Archive | July, 2013

Justice for Genocide: Work in Progress

27 Jul

17 July 2013 marked, the 15th anniversary of the adoption of the Rome Statute of the International Criminal Court (ICC) by the international community in Rome, Italy on July 1998. The adoption is commemorated annually as International Criminal Justice Day. In celebration, the United Nations held a panel discussion on Justice and Accountability for Genocide and Atrocity Crimes.

The opening panel moderated by Mr. William Pace, Convener of the NGO Coalition for the International Criminal Court, raised questions concerning the effectiveness of current justice strategies and highlighted the importance of the International Criminal Court (ICC), its current challenges and recommendations going forward.  “We need to see faster proceedings that are effective and efficient,” stated Amb. Christian Wenaweser of Liechtenstein, while shedding light on the lessons learnt from the ICC. Amb. Eduardo Ulibarri of, Costa Rica and Amb. Stephen J. Rapp, U.S. Office of Global Criminal Justice, looked at the challenges faced by the court through the lens of a “global fabric of justice” which needs to be strengthened by mending situations of grave violence to civilians utilizing both the ICC and other legal mechanisms.

The opening panel effectively conveyed the message that the threat of punishment is insufficient to deter individuals or governments from committing genocide or other mass atrocity crimes. Given this, Mr. Adam Dieng, the Secretary General’s Special Advisor on the Prevention of Genocide, proposed that states must do more to earn the trust of their people by creating and then respecting strong institutions of government. Karen Mosoti, Head of the Liaison Office of the ICC to the UN, speaking on behalf of the ICC president, emphasized as well the “power” of justice.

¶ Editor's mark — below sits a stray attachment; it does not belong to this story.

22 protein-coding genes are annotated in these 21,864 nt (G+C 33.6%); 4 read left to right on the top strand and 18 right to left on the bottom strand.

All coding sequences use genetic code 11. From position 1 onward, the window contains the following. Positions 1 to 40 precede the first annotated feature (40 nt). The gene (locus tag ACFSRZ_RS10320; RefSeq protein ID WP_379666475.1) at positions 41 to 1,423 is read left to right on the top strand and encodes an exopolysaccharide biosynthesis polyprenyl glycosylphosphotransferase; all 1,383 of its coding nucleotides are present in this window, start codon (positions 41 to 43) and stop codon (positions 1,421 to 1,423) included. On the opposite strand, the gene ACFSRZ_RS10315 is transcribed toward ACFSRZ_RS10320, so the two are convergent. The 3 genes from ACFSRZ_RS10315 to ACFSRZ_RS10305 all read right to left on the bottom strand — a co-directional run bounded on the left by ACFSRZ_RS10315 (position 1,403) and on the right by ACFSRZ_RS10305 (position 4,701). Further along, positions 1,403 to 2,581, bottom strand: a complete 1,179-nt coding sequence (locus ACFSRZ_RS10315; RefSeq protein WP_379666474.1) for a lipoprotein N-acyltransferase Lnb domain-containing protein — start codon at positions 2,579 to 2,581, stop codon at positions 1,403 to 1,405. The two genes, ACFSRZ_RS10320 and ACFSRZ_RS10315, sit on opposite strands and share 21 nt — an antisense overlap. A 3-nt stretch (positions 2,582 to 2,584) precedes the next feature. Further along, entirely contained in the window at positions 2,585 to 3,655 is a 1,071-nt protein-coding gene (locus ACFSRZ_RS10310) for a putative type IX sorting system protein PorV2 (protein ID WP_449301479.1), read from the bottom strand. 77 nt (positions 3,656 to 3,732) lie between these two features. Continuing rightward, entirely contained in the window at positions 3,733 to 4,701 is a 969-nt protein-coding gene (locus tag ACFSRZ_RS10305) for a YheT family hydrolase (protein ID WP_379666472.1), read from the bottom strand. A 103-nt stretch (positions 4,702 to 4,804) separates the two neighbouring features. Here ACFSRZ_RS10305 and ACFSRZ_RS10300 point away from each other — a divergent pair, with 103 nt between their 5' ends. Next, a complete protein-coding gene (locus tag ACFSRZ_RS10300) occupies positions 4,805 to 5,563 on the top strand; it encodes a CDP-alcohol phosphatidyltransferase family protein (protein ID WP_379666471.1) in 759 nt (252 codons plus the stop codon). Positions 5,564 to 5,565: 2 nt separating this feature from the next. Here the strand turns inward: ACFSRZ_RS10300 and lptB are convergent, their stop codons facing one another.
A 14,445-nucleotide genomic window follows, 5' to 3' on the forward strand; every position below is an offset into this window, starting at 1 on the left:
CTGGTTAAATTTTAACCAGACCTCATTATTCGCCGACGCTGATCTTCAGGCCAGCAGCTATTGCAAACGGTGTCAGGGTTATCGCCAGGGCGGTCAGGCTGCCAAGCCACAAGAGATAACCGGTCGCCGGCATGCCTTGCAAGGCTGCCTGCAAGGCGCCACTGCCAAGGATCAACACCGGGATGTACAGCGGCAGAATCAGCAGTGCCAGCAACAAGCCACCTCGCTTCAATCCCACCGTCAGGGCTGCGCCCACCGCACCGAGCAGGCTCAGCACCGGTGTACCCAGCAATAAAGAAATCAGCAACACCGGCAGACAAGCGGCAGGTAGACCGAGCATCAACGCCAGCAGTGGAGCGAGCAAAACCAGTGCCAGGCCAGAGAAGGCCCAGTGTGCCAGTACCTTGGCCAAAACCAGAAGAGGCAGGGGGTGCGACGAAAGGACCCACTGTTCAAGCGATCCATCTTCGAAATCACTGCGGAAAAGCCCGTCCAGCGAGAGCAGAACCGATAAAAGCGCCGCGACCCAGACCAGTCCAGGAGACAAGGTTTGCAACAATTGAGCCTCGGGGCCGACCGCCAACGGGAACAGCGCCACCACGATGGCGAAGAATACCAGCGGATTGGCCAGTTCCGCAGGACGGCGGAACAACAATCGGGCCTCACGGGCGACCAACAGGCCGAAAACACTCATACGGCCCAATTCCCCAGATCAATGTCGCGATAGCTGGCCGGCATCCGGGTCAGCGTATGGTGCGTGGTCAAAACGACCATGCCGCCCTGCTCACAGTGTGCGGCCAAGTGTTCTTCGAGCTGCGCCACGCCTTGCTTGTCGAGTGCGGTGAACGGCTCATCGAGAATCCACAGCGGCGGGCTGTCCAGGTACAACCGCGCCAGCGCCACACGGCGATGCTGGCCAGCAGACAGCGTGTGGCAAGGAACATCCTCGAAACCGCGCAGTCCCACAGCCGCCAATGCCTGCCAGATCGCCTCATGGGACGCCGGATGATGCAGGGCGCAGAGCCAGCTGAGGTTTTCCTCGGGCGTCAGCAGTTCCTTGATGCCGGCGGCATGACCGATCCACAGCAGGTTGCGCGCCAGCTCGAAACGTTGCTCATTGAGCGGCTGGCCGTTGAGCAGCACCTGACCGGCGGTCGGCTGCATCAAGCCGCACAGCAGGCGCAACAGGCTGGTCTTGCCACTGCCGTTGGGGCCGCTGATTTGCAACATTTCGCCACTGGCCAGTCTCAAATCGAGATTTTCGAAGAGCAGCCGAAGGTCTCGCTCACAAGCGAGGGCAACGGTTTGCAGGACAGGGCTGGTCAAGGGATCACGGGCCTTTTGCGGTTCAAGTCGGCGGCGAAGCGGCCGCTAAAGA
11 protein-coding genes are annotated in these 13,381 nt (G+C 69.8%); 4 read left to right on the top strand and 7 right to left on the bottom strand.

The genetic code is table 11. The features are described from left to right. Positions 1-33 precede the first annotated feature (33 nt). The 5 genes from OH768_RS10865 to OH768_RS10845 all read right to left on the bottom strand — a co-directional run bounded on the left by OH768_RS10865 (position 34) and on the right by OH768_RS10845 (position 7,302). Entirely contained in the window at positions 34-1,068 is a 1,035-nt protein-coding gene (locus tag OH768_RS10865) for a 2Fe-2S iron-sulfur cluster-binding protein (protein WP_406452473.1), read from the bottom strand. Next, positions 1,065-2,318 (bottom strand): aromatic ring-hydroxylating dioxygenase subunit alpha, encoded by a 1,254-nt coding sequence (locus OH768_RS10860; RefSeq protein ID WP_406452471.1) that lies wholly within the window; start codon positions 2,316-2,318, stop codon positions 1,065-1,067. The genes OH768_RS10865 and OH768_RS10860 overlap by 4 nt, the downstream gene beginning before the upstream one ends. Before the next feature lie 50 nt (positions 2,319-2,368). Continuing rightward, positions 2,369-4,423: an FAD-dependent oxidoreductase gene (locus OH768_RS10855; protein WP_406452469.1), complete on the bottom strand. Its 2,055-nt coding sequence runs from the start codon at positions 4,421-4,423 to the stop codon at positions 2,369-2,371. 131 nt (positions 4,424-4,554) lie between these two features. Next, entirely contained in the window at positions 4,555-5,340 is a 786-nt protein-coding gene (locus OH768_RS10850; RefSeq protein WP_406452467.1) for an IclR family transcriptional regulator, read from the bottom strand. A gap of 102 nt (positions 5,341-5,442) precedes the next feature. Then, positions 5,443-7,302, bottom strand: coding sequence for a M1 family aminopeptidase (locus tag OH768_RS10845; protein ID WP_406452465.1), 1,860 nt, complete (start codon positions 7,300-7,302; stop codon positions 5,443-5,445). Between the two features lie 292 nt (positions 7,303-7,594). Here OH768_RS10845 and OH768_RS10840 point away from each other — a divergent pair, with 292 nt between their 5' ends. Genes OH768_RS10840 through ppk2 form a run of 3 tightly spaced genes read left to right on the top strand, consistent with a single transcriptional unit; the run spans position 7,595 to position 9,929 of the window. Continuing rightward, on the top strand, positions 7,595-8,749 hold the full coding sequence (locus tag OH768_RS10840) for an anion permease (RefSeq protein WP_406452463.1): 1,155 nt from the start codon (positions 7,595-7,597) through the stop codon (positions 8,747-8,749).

The roundtable discussion with NGO leaders and survivors that followed, moderated by Hon. Thomas H. Andrews, president of United to End Genocide, highlighted some of the troubling events that have taken place in the Democratic Republic of Congo and also reaffirmed the need to bring to justice figures such as Sudan’s Omar Al-Bashir who have been accused of atrocity crimes. The overarching theme of the discussion focused on holding perpetrators accountable by providing justice for victims.